MTEL open-response and short-answer items are scored under secure conditions, typically in scoring sessions conducted after designated administration periods. Scorers are unaware of the identity of the individuals whose responses they score. Open-response items (i.e., performance assignments) are scored using a focused holistic scoring process. Short-answer items (items eliciting a short response that is worth up to 2 points) are scored using a model focusing on correct/incorrect elements of the response. Candidate responses are typically scored independently by two scorers according to a scoring scale, with additional scoring by a third scorer or a Chief Reader as needed. For some lower-incidence fields, scorers may first independently score a response, then reach consensus as a group on the assigned score.

Focused holistic scoring. In focused holistic scoring, scorers judge the overall effectiveness of each response using a set of performance characteristics that have been defined as important aspects of a quality response (e.g., focus and unity, organization). The score is holistic in that each score is based on the overall effectiveness of these characteristics working together, focusing on the response as a whole. Scorers use an approved, standardized scoring scale (based on the performance characteristics) and approved marker responses exemplifying the points on the scoring scale to assign scores to candidate responses. The performance characteristics and scoring scale are available to candidates and others in the test information guides on the MTEL program website.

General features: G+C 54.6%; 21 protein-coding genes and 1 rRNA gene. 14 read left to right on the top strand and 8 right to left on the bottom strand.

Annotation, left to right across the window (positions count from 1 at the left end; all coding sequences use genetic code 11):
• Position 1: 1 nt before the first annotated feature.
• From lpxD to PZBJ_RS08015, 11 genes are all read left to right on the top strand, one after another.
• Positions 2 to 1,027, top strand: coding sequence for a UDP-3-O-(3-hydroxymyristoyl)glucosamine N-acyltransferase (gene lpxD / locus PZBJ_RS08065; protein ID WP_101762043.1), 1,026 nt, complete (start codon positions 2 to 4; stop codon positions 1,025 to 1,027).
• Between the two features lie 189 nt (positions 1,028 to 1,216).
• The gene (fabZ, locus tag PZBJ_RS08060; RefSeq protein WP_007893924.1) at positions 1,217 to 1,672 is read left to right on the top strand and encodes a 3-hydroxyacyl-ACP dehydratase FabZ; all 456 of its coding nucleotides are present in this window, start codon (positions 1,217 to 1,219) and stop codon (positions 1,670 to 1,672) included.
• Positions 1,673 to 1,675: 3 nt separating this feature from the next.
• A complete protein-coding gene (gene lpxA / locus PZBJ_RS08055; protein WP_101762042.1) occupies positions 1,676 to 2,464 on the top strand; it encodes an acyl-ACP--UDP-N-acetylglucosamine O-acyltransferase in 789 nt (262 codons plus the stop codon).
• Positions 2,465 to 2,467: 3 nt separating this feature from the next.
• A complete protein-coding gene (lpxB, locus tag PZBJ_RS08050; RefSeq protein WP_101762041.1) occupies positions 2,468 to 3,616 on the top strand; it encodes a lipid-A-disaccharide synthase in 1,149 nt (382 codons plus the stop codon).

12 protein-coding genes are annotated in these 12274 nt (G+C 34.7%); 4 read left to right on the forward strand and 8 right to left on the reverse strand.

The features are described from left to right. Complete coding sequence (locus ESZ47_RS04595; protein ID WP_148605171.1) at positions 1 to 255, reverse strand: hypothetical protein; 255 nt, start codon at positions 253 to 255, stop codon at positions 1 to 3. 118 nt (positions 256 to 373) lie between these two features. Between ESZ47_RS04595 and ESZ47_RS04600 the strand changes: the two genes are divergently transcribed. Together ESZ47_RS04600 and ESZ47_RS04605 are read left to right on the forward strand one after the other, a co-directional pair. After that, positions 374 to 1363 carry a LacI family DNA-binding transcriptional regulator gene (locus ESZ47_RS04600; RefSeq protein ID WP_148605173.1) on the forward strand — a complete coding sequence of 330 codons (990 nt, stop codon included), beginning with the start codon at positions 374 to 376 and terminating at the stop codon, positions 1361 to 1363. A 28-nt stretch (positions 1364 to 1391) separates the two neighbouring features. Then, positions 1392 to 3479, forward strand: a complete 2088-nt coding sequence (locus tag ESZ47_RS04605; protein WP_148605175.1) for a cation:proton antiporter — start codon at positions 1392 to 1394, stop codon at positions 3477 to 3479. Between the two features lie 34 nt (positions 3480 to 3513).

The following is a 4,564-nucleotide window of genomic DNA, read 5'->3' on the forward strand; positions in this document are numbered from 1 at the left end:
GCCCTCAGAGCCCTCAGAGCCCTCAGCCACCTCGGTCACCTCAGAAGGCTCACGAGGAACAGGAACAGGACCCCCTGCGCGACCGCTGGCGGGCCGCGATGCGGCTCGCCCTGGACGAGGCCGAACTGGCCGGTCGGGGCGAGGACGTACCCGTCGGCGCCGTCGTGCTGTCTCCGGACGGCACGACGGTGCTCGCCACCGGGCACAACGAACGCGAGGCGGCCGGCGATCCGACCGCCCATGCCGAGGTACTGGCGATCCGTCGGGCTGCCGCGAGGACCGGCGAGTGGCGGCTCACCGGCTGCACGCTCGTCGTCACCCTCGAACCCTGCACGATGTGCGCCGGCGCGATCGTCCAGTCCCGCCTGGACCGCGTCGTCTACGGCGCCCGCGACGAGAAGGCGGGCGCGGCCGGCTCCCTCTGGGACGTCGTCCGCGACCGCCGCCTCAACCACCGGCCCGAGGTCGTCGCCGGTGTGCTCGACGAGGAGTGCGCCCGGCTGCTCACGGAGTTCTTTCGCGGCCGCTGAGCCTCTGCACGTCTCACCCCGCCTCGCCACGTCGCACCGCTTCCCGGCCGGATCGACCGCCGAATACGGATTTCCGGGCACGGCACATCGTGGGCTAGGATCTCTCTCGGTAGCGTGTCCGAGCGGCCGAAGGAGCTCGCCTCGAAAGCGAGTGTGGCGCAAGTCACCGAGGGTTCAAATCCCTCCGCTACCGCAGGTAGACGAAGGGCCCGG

Candidate responses are scored on a scale with a low of "1" and a high of "4" (with a separate code for blank or unscorable responses, such as responses that are not written or spoken in the required language, or that are completely off topic). Candidate responses are independently scored by two scorers, and their two scores are summed for a total possible score range of 2 to 8 for each open-response item. Scores for a response that differ by more than 1 point are considered discrepant and are resolved by further readings, typically either by a third scorer or by the Chief Reader.

Short-answer scoring. In short-answer scoring, scorers use a standardized, approved scoring scale focusing on correct/incorrect elements of the response. This method is used for scoring MTEL items intended to elicit a short response to a specific question or prompt, including language structure items in some language tests, and sentence-correction items in the Communication and Literacy Skills test. Candidate responses are independently scored by two scorers, and item scores that differ are resolved by further readings, typically either by a third scorer or by the Chief Reader. Short-answer items are worth either 1 or 2 points and are included in scores of the multiple-choice section of the test forms.

Scorer selection criteria. Scorers for the open-response items are selected based on established qualification criteria for the MTEL program. While scorers' qualifications may vary depending on the types of items they score, typically scorers have the following qualifications: